But you also have to credit Southampton, specifically Koeman's halftime changes.

I just want to highlight one moment, not necessarily indicative of the entire second half, but helpful to illustrate one of the crucial changes.

We saw Liverpool routinely expose Southampton on the counter-attack in the first half. Liverpool forced Southampton turnovers, Liverpool attacked at pace, Southampton had huge gaps at the back: two-v-two for Sturridge's goal, three-v-three for Allen's missed clear-cut chance, three-v-two for Sturridge's easily saved shot a minute after Allen's. After going two-down, Romeu and Clasie felt required to join the attack, leaving acres of space for Liverpool to attack when winning possession.

Now, it's the 51st minute. It's Liverpool's first attack after Mané's missed penalty. Liverpool look to attack quickly down the left after gathering possession on the halfway line.

Where's Wanyama? Barely ahead of the center-backs, closely marking anyone who comes into the middle of the attacking third (this time Coutinho, but also Lallana, Sturridge, Origi, etc at others).

And this is how the play ends: a decent, but well defended wide-box shot from Origi, encircled by four opponents, with Wanyama closing off passing lanes to Coutinho and Sturridge. All four Southampton defenders as well as Wanyama have gotten back into the box, with Romeu, Mané, and Davis (just out of picture) not far off.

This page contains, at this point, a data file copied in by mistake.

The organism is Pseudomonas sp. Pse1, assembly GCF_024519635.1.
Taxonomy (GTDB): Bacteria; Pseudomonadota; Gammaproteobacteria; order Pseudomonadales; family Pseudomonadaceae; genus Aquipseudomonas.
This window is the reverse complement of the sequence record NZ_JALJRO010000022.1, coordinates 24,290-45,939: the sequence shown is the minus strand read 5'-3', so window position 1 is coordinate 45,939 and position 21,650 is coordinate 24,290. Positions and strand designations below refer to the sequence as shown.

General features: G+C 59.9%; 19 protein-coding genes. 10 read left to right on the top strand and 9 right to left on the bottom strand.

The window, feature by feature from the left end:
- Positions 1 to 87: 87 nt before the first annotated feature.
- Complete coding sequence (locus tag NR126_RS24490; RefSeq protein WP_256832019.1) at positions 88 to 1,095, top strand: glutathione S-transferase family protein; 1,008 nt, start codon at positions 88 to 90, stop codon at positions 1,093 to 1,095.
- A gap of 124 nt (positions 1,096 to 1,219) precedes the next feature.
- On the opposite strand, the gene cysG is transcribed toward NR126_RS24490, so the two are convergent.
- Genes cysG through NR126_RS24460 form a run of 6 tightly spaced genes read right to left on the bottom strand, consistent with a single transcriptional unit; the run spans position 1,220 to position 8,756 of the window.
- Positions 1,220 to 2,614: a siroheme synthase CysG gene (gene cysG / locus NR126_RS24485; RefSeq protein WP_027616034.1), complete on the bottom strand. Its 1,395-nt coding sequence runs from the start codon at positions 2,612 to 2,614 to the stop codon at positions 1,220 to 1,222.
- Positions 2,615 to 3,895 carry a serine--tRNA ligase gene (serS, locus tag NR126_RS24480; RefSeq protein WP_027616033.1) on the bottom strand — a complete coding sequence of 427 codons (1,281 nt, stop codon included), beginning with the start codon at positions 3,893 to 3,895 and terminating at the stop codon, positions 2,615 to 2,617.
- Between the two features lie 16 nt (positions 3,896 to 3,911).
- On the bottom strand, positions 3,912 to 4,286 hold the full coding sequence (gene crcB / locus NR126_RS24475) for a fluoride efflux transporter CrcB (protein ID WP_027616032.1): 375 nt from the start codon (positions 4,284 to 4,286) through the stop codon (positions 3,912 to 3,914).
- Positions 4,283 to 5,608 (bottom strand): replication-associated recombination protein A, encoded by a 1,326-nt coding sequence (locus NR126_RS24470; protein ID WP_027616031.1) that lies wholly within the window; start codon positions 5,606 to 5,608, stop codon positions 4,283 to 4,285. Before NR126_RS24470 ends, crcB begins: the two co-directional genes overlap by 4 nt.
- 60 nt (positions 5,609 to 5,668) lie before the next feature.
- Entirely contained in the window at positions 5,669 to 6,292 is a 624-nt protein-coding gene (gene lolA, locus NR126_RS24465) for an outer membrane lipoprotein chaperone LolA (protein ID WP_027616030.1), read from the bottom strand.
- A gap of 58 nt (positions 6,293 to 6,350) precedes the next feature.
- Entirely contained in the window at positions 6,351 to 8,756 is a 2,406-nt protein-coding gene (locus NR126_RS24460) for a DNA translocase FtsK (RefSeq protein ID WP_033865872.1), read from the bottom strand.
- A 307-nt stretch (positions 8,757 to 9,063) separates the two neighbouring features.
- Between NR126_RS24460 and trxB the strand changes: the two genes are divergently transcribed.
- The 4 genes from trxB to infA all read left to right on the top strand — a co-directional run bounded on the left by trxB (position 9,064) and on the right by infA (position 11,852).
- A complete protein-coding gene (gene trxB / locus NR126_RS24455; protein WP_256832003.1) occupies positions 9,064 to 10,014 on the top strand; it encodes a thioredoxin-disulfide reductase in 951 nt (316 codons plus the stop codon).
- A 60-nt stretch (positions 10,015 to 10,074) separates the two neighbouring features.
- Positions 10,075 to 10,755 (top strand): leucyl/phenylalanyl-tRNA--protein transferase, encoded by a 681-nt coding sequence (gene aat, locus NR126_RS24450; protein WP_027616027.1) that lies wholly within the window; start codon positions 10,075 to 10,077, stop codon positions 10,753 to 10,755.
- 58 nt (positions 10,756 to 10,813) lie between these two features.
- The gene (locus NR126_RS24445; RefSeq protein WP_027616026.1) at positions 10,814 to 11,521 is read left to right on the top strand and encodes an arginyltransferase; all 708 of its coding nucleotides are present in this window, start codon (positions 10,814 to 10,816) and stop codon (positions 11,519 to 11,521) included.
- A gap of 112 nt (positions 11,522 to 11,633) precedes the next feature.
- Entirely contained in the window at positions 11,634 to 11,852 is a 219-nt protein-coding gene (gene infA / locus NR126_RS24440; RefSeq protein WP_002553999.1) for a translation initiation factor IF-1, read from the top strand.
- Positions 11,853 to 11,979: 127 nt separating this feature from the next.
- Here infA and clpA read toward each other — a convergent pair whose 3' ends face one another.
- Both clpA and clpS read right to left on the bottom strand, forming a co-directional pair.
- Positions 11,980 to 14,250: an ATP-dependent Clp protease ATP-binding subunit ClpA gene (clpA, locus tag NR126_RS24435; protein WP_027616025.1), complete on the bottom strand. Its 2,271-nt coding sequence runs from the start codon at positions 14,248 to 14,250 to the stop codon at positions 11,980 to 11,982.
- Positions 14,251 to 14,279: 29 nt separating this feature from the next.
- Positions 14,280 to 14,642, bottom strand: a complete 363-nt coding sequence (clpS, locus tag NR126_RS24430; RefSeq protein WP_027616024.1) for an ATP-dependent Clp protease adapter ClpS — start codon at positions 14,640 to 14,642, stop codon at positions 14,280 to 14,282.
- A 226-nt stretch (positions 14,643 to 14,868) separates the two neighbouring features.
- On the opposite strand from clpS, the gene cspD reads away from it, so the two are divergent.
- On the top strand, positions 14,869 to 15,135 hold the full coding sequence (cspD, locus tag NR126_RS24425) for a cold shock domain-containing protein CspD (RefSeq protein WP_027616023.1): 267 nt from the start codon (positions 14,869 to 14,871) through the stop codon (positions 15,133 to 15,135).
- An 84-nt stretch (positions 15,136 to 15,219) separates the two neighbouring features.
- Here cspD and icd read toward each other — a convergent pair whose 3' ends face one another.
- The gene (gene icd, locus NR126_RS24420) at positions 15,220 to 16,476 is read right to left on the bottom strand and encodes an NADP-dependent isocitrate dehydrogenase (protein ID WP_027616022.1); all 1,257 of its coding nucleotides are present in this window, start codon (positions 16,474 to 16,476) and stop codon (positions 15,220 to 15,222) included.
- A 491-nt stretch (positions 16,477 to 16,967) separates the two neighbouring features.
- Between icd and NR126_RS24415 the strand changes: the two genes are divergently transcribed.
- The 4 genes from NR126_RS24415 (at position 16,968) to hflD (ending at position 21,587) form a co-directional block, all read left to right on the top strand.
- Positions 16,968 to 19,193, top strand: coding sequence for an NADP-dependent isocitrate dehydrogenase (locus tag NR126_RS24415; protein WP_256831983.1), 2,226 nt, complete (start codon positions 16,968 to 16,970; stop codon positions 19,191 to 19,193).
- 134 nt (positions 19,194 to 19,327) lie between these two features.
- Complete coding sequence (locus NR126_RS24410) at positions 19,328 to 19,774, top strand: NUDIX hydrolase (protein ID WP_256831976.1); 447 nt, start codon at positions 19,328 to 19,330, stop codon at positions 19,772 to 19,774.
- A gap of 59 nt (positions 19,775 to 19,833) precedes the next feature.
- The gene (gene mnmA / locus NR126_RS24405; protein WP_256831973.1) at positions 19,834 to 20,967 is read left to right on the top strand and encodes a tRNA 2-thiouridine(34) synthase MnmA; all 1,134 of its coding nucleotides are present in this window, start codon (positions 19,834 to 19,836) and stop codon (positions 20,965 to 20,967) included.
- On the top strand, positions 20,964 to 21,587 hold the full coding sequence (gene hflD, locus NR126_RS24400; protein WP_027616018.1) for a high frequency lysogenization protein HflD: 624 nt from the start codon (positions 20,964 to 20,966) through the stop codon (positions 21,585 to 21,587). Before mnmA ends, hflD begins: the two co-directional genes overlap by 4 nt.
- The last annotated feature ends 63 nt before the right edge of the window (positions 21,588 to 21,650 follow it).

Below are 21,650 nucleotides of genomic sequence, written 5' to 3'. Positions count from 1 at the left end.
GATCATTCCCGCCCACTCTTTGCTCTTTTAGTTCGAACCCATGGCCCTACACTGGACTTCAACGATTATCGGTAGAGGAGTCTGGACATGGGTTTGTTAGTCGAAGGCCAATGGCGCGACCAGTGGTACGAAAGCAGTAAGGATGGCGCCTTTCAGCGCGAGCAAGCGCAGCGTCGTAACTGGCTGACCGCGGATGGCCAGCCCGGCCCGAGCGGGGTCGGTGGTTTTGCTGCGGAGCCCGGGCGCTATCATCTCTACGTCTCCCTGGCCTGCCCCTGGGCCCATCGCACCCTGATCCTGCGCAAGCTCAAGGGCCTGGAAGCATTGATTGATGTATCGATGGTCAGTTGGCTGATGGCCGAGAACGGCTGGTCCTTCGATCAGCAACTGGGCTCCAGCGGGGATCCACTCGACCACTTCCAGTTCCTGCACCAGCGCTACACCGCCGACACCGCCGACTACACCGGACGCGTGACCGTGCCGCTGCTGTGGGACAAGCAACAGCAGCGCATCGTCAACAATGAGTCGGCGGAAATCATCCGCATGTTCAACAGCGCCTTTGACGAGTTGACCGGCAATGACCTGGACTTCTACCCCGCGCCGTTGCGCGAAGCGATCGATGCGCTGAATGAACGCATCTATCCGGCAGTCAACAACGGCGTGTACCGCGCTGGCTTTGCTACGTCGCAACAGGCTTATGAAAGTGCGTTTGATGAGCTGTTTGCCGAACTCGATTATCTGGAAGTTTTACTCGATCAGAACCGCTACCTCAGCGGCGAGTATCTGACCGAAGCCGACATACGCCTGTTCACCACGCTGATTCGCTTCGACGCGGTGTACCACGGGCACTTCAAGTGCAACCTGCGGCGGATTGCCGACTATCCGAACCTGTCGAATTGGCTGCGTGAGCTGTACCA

It's not just Wanyama – all of Southampton's players made the effort to get back in position far quicker than in the first half, something clearly emphasized by Koeman at halftime – but he's the linchpin, here and throughout the half.

In 45 minutes, Wanyama attempted more passes than all but three other Southampton players – Davis, Bertrand, and Long, all on the pitch for 90 minutes – made two tackles, one interception, and blocked three passes. Mané and Pelle did the damage – it's no coincidence that Pelle won all three of his aerial duels after halftime, up against Skrtel for each – but, again, Wanyama was the base, responsible for both starting play and ensuring Liverpool didn't score more. And he did the job with aplomb.

I really, really want to write this off as a fluke. It's the sort of result which hasn't happened in four years. I highly doubt we'll see much of Martin Skrtel from here on out. Liverpool shot well, with 50% of its efforts on-target, Liverpool created good chances, Liverpool scored two good goals. Liverpool counter-attacked exceptionally well for the first 30 minutes. If Allen in the first half or Benteke in the second finish their respective chances, Liverpool almost certainly hold on for at least a draw, and more likely a win. Liverpool conceded the same number of goals in 45 minutes as they had in the eight previous matches combined. 45 minutes of bad can't and doesn't wipe away the eight matches of mostly good.

Shit happens, as we've well learned. But it's still another demonstration of Liverpool's inconsistency and Liverpool's failings. That inconsistency and those failings have become fewer and farther between, but they're still present. Liverpool have gotten better under Klopp – we've all seen it, regardless of PL points-per-game stats floating around the internet today – but that inconsistency and those failings are remain evidence of how much further Liverpool still have to go.